directed by Victor Kossakovsky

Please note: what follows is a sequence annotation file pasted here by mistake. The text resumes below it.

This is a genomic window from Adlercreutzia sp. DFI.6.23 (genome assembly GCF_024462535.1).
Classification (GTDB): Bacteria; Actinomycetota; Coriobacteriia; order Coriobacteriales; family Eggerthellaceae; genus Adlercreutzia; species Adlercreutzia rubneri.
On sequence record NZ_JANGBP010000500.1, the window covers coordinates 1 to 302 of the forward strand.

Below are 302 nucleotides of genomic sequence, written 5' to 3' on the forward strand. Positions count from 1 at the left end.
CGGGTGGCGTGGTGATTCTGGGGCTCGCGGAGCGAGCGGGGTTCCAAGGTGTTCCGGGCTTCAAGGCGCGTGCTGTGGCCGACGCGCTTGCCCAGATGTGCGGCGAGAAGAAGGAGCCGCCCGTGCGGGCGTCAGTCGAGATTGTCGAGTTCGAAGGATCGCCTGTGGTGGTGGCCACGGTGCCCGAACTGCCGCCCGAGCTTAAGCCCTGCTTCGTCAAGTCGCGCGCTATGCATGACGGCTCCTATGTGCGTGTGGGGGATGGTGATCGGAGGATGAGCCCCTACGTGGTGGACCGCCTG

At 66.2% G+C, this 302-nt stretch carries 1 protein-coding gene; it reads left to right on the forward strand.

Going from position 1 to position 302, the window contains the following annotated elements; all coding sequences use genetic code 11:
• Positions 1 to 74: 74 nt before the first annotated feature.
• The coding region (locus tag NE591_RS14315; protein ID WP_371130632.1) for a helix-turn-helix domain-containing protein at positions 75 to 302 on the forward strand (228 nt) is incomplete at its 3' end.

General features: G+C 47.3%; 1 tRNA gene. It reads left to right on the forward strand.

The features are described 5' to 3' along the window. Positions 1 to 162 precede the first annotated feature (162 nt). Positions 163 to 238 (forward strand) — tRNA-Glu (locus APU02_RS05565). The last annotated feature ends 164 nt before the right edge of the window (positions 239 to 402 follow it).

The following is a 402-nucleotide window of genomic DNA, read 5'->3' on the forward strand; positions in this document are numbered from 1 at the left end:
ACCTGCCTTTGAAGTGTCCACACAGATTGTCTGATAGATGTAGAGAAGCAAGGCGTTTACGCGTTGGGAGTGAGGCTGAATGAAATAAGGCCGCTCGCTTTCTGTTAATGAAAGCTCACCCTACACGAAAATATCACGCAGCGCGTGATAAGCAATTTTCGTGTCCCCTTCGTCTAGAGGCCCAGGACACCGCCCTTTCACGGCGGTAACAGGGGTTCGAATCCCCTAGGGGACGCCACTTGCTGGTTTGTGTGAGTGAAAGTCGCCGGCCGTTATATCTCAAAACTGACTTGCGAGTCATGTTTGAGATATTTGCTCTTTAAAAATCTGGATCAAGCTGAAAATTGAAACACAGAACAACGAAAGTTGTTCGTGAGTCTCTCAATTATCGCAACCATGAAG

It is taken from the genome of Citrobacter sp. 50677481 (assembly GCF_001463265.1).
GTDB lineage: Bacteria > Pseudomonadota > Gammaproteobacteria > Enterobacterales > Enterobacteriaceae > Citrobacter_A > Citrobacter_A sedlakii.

by Travis Mackenzie Hoover By far the most original of this year's crop is Hush!, in which director Victor Kossakovsky turns his gaze through his apartment window and collects the goings-on outside. Lovers meet in the street, dogs are walked, street cleaners sweep up the curb, and public workers tear up the street to do... something. Seasons change, rain and snow fall, a police van has a close call at an intersection and the hole in the street gets bigger and bigger as the workers continue to do God-knows-what. Sometimes the action unfurls in real time, sometimes in silent-movie fast forward, and the tone is always antic, bemused, and friendly. Admittedly, the concept doesn't quite sustain a full 88 minutes--there were times that I wish the film had been somewhat reduced, as there's only so much interest that can be squeezed out of people we only know for minutes and whose voices we cannot hear. But the film's gentle tone is infectious and lovely, and it's hard to fault a director who would undertake such an eccentric project. After a long festival week of war crimes and female genital mutilation, this is the perfect counter-programming to get your faith in humanity back.